August 23, 2003

At a desk, Ridge sits...

I'm reading a very interesting book, AFTER: Rebuilding and Defending America in the September 12 Era, by Steven Brill. It's a look at how American responded in the year after September 11. It follows several victims and their families, and also follows various bureaucrats and government departments, as they cope and change. Good stuff, although from my perspective its emphasis on big government misses a lot of the story. There are probably a hundred pages on airport passenger screening without the slightest indication that, in fact, hijacking is no longer a problem, because passengers now jump on anyone who looks the least bit like a hijacker.

To balance that, the thorny problem of screening for bombs in airplanes and in shipping containers is probably an appropriate job for government, and I found our efforts there to be a gripping story. And it looks like our government agencies have in fact made enormous progress in coping with some difficult problems, and haven't received much credit from people like me.

Last August I posted this haiku:

Still: sunbeamed dust flits.
Bare wall echoes unheard call.
At a desk, Ridge sits.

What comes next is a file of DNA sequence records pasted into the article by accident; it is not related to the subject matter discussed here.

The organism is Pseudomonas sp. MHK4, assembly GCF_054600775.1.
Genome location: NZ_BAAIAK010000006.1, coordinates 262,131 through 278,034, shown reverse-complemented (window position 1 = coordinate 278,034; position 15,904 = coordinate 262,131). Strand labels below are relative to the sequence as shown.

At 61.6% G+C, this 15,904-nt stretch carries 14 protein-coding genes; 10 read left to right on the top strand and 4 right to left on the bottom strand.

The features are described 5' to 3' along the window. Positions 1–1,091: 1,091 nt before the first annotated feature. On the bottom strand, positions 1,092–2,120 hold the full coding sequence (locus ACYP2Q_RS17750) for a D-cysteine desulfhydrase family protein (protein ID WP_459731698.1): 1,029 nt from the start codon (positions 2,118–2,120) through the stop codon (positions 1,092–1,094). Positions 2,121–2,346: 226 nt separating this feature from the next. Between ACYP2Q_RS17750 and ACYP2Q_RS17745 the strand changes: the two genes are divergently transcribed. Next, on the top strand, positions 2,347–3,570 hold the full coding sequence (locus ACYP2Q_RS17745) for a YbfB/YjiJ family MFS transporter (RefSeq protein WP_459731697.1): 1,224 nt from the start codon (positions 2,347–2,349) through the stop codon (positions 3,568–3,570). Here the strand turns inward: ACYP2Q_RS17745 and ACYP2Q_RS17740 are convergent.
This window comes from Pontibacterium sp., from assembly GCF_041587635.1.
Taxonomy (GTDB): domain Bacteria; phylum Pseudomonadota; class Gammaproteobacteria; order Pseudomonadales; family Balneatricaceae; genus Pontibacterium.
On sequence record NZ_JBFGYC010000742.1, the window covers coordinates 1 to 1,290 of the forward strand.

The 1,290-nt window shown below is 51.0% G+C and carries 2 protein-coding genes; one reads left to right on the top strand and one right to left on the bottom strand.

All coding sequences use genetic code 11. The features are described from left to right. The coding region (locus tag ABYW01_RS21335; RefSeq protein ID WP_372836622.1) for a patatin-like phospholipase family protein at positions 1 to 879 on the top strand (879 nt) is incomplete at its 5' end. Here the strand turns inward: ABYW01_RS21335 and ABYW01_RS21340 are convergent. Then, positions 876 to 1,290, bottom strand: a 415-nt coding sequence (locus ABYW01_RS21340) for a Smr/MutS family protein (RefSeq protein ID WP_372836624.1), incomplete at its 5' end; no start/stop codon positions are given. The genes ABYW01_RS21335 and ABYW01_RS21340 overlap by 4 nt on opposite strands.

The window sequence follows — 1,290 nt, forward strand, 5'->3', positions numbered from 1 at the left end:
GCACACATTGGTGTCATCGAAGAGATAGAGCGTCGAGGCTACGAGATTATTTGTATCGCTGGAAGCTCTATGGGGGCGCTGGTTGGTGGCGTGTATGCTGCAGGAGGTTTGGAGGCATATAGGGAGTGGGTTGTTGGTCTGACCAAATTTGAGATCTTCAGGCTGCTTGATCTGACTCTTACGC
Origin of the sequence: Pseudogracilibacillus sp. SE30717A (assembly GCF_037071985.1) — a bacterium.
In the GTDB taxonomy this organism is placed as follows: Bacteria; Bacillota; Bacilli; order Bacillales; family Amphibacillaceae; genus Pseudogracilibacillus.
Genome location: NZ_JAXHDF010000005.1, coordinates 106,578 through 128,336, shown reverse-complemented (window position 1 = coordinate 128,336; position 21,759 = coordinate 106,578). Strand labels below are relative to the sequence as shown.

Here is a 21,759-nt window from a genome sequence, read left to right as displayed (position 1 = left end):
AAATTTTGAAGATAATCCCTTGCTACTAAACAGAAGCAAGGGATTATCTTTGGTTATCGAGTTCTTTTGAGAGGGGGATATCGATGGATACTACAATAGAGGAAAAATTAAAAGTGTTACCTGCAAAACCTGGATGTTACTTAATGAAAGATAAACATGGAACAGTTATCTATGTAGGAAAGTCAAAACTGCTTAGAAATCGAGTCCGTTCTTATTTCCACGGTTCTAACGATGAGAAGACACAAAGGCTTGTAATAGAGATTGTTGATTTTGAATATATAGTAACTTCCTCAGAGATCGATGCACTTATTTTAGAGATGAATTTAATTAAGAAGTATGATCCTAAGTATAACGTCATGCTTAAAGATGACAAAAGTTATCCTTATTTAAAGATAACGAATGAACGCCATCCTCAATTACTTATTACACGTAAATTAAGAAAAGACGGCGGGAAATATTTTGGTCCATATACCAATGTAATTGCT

By Will Warren (via Natalie Solent)

It is very interesting (and embarassing) to read now about how hard Tom Ridge was working at that very moment to coordinate the efforts of various jurisdictions so they could work together on the next emergency. And the story of the creation of the Department of Homeland Security, which was happening right then, is fascinating. Ridge's first (and very sensible) suggestion to bring together Immigration, Customs and Coast Guard was shot down instantly by jealous cabinet members. It was Bush who told him that a big change would actually be easier to pass than a small one, and to go back to the drawing board and propose the best solution, and then they would fight for it.

Posted by John Weidner at August 23, 2003 10:12 AM
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